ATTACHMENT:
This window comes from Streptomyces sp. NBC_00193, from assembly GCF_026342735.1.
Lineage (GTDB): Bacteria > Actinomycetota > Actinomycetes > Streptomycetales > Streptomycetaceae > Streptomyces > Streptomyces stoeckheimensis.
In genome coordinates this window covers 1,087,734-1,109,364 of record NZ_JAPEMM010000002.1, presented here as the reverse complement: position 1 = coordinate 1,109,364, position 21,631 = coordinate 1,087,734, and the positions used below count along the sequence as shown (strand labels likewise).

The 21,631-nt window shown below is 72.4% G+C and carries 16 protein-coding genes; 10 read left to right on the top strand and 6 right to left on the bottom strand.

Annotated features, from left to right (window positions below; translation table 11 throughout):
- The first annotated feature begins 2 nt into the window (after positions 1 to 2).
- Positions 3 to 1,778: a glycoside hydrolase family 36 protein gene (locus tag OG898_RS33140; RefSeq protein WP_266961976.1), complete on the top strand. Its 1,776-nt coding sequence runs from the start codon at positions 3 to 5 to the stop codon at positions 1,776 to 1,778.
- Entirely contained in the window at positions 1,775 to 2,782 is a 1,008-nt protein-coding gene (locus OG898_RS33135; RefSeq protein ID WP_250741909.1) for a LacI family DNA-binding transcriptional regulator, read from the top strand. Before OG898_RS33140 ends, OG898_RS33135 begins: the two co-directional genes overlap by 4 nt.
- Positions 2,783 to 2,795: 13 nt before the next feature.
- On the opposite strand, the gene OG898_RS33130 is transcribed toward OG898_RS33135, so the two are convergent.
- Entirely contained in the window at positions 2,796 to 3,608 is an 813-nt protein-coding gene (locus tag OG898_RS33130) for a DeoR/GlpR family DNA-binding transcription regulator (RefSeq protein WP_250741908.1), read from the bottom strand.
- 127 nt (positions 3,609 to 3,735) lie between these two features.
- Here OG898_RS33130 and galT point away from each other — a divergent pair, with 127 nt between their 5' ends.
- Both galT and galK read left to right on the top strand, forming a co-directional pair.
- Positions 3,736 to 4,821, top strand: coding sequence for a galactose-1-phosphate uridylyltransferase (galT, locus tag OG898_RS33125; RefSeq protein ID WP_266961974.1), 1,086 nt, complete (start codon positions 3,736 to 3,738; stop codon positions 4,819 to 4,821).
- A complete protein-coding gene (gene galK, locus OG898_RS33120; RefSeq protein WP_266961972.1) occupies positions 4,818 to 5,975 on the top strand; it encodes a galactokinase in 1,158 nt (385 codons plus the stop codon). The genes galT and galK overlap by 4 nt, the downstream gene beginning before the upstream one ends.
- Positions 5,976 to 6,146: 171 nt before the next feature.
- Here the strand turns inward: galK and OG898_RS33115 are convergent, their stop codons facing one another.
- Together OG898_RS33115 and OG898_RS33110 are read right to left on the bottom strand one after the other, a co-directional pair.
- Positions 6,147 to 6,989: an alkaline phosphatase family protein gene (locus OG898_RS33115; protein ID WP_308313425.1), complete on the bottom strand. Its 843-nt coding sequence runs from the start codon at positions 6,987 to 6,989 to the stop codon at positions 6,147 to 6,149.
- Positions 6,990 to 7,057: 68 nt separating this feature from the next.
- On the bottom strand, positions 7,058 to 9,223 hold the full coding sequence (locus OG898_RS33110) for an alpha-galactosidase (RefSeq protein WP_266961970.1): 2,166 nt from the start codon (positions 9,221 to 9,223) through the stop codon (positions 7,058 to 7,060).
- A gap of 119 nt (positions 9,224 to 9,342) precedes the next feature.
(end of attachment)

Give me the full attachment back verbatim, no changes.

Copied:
This window comes from Streptomyces sp. NBC_00193, from assembly GCF_026342735.1.
Lineage (GTDB): Bacteria > Actinomycetota > Actinomycetes > Streptomycetales > Streptomycetaceae > Streptomyces > Streptomyces stoeckheimensis.
In genome coordinates this window covers 1,087,734-1,109,364 of record NZ_JAPEMM010000002.1, presented here as the reverse complement: position 1 = coordinate 1,109,364, position 21,631 = coordinate 1,087,734, and the positions used below count along the sequence as shown (strand labels likewise).

The 21,631-nt window shown below is 72.4% G+C and carries 16 protein-coding genes; 10 read left to right on the top strand and 6 right to left on the bottom strand.

Annotated features, from left to right (window positions below; translation table 11 throughout):
- The first annotated feature begins 2 nt into the window (after positions 1 to 2).
- Positions 3 to 1,778: a glycoside hydrolase family 36 protein gene (locus tag OG898_RS33140; RefSeq protein WP_266961976.1), complete on the top strand. Its 1,776-nt coding sequence runs from the start codon at positions 3 to 5 to the stop codon at positions 1,776 to 1,778.
- Entirely contained in the window at positions 1,775 to 2,782 is a 1,008-nt protein-coding gene (locus OG898_RS33135; RefSeq protein ID WP_250741909.1) for a LacI family DNA-binding transcriptional regulator, read from the top strand. Before OG898_RS33140 ends, OG898_RS33135 begins: the two co-directional genes overlap by 4 nt.
- Positions 2,783 to 2,795: 13 nt before the next feature.
- On the opposite strand, the gene OG898_RS33130 is transcribed toward OG898_RS33135, so the two are convergent.
- Entirely contained in the window at positions 2,796 to 3,608 is an 813-nt protein-coding gene (locus tag OG898_RS33130) for a DeoR/GlpR family DNA-binding transcription regulator (RefSeq protein WP_250741908.1), read from the bottom strand.
- 127 nt (positions 3,609 to 3,735) lie between these two features.
- Here OG898_RS33130 and galT point away from each other — a divergent pair, with 127 nt between their 5' ends.
- Both galT and galK read left to right on the top strand, forming a co-directional pair.
- Positions 3,736 to 4,821, top strand: coding sequence for a galactose-1-phosphate uridylyltransferase (galT, locus tag OG898_RS33125; RefSeq protein ID WP_266961974.1), 1,086 nt, complete (start codon positions 3,736 to 3,738; stop codon positions 4,819 to 4,821).
- A complete protein-coding gene (gene galK, locus OG898_RS33120; RefSeq protein WP_266961972.1) occupies positions 4,818 to 5,975 on the top strand; it encodes a galactokinase in 1,158 nt (385 codons plus the stop codon). The genes galT and galK overlap by 4 nt, the downstream gene beginning before the upstream one ends.
- Positions 5,976 to 6,146: 171 nt before the next feature.
- Here the strand turns inward: galK and OG898_RS33115 are convergent, their stop codons facing one another.
- Together OG898_RS33115 and OG898_RS33110 are read right to left on the bottom strand one after the other, a co-directional pair.
- Positions 6,147 to 6,989: an alkaline phosphatase family protein gene (locus OG898_RS33115; protein ID WP_308313425.1), complete on the bottom strand. Its 843-nt coding sequence runs from the start codon at positions 6,987 to 6,989 to the stop codon at positions 6,147 to 6,149.
- Positions 6,990 to 7,057: 68 nt separating this feature from the next.
- On the bottom strand, positions 7,058 to 9,223 hold the full coding sequence (locus OG898_RS33110) for an alpha-galactosidase (RefSeq protein WP_266961970.1): 2,166 nt from the start codon (positions 9,221 to 9,223) through the stop codon (positions 7,058 to 7,060).
- A gap of 119 nt (positions 9,224 to 9,342) precedes the next feature.